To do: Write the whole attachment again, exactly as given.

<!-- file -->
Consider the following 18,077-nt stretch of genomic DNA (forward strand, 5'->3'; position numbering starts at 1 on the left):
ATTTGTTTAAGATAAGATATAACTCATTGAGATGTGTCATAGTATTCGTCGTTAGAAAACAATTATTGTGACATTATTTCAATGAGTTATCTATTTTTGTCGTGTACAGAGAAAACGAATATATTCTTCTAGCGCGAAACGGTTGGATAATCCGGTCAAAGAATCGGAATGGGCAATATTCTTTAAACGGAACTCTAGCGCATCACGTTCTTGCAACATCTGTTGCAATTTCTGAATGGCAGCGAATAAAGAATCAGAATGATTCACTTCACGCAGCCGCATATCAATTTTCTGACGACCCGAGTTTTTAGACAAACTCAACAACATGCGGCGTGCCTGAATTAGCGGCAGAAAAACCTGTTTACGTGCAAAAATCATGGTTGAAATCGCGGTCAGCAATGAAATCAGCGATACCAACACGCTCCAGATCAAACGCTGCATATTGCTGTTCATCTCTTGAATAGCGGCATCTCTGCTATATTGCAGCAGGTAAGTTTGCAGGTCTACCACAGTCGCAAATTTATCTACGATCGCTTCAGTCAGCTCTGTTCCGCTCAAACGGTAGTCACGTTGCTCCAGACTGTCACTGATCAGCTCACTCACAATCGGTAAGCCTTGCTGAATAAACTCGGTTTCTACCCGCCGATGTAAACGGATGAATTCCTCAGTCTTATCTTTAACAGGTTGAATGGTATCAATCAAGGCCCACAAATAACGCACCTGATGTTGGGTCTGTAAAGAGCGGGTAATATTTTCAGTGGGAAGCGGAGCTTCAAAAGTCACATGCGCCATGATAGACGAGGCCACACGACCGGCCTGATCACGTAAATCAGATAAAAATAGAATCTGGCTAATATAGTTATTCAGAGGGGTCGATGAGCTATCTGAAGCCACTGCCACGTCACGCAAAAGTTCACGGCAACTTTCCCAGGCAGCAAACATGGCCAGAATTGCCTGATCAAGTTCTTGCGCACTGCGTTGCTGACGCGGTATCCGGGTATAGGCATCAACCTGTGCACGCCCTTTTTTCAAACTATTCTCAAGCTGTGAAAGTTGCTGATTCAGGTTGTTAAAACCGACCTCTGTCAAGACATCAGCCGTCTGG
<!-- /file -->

Consider the following 18,077-nt stretch of genomic DNA (forward strand, 5'->3'; position numbering starts at 1 on the left):
ATTTGTTTAAGATAAGATATAACTCATTGAGATGTGTCATAGTATTCGTCGTTAGAAAACAATTATTGTGACATTATTTCAATGAGTTATCTATTTTTGTCGTGTACAGAGAAAACGAATATATTCTTCTAGCGCGAAACGGTTGGATAATCCGGTCAAAGAATCGGAATGGGCAATATTCTTTAAACGGAACTCTAGCGCATCACGTTCTTGCAACATCTGTTGCAATTTCTGAATGGCAGCGAATAAAGAATCAGAATGATTCACTTCACGCAGCCGCATATCAATTTTCTGACGACCCGAGTTTTTAGACAAACTCAACAACATGCGGCGTGCCTGAATTAGCGGCAGAAAAACCTGTTTACGTGCAAAAATCATGGTTGAAATCGCGGTCAGCAATGAAATCAGCGATACCAACACGCTCCAGATCAAACGCTGCATATTGCTGTTCATCTCTTGAATAGCGGCATCTCTGCTATATTGCAGCAGGTAAGTTTGCAGGTCTACCACAGTCGCAAATTTATCTACGATCGCTTCAGTCAGCTCTGTTCCGCTCAAACGGTAGTCACGTTGCTCCAGACTGTCACTGATCAGCTCACTCACAATCGGTAAGCCTTGCTGAATAAACTCGGTTTCTACCCGCCGATGTAAACGGATGAATTCCTCAGTCTTATCTTTAACAGGTTGAATGGTATCAATCAAGGCCCACAAATAACGCACCTGATGTTGGGTCTGTAAAGAGCGGGTAATATTTTCAGTGGGAAGCGGAGCTTCAAAAGTCACATGCGCCATGATAGACGAGGCCACACGACCGGCCTGATCACGTAAATCAGATAAAAATAGAATCTGGCTAATATAGTTATTCAGAGGGGTCGATGAGCTATCTGAAGCCACTGCCACGTCACGCAAAAGTTCACGGCAACTTTCCCAGGCAGCAAACATGGCCAGAATTGCCTGATCAAGTTCTTGCGCACTGCGTTGCTGACGCGGTATCCGGGTATAGGCATCAACCTGTGCACGCCCTTTTTTCAAACTATTCTCAAGCTGTGAAAGTTGCTGATTCAGGTTGTTAAAACCGACCTCTGTCAAGACATCAGCCGTCTGG